United States Nobel laureate to advise Tata Memorial hospital on cancer grid

Saturday, 18 January 2014 - 9:47am IST | Place: Mumbai | Agency: DNA

India is in the process of building a national cancer grid to ensure better care for patients, along the lines of the model in the United States.

The plan was discussed at a meeting on Friday, Harold Varmus, director of the America-based National Cancer Institute, had with doctors at the Tata Memorial Hospital on possible collaborative opportunities for cancer research between the two countries.

A national grid involves building cancer institutes that will treat patients and also serve as research hubs.

“We are looking at seeking collaborative expertise and networking with the United States-based National Cancer Institute to develop the national cancer grid along the lines of the model in America,” said Dr Rajan Badwe, director of the  Tata Memorial Hospital, Parel.

India is developing four centres as tertiary cancer care and research hubs in cities like Mumbai, Chandigarh, Guwahati and Visakhapatnam. These four centres will be linked to 40 other centres that are scheduled to be developed in the next five years.

“There are 68 National Cancer Institute-designated cancer centres in the United States, 20 of which work in India, Africa and South America, providing supplementary support and development of new diagnostic tools to prevent and screen cancer early,” said 74-year-old Dr Harold Varmus, who is also a Nobel Prize winner.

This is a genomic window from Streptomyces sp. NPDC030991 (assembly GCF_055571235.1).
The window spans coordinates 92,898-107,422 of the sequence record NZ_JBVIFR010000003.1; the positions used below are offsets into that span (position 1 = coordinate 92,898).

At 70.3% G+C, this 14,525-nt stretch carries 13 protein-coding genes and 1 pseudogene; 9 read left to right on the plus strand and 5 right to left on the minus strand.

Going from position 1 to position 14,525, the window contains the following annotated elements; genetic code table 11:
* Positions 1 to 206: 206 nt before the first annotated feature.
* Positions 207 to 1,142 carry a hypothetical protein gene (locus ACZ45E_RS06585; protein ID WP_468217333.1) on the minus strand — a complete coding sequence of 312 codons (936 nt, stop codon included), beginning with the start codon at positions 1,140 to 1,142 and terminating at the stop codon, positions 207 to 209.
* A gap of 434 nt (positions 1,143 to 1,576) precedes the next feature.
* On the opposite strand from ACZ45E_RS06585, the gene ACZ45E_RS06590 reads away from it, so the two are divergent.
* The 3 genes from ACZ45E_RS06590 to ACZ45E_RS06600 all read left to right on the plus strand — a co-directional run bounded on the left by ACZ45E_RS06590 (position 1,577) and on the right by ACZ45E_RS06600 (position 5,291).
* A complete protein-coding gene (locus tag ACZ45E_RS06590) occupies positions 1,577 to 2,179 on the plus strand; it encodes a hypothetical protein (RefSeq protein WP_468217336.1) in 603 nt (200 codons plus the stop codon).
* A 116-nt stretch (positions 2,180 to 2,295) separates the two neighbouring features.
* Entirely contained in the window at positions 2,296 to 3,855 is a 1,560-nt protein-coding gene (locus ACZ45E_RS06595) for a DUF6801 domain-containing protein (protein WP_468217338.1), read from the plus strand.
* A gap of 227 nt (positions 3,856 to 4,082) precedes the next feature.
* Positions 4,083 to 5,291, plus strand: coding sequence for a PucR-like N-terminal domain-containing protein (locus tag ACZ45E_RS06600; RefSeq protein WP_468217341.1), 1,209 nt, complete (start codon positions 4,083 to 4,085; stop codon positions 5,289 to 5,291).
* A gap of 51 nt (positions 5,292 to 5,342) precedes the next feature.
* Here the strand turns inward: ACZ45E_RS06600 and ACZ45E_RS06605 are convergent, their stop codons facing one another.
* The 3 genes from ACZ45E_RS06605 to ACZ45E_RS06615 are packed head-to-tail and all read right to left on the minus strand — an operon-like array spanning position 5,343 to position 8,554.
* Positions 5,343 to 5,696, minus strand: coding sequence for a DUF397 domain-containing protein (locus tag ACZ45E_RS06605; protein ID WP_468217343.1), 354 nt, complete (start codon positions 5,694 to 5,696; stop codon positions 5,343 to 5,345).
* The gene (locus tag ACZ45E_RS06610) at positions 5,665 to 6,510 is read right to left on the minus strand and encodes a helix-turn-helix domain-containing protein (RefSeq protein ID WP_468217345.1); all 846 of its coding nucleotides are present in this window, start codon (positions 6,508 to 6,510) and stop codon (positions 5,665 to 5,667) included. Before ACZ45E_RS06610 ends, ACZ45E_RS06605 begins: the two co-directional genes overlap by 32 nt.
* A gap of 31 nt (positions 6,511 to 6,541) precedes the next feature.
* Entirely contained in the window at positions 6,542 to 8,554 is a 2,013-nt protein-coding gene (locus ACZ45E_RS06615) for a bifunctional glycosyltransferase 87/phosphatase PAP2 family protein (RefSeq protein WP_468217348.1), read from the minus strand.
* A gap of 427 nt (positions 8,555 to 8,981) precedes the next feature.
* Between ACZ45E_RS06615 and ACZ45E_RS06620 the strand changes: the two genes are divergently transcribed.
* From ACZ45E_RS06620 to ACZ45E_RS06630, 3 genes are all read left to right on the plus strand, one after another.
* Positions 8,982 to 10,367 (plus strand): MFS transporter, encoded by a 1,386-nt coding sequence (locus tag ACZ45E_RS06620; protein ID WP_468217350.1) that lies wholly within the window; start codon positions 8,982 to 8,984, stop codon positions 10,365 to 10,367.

“The government is pumping in Rs72 crore to up infrastructure at cancer hospitals,” said Dr CS Pramesh, head of thoracic surgery at Tata Memorial.

Badwe said India is also taking guidance from National Cancer Institute to develop Asia’s first proton hadron beam facility for radiation treatment. The project was launched by the prime minister last week.

“While there are many hadron beam facilities in the United States, their efficacy is limited in medical literature. We look forward to collaborating with Tata Memorial to study the data to understand the efficacy,” Varmus said.

Varmus said that the National Cancer Institute was looking to set up global alliances to share genomic and clinical data among about a hundred institutes worldwide.

“We are looking at building data repositories and share data on the incidence and occurrence of different types of cancers and their origin. Cancer is a disease inherited and caused due to genetic damage. To eliminate cancer is not possible, however, we are aiming at reducing it by improving diagnostics, screening and therapy,” he said.


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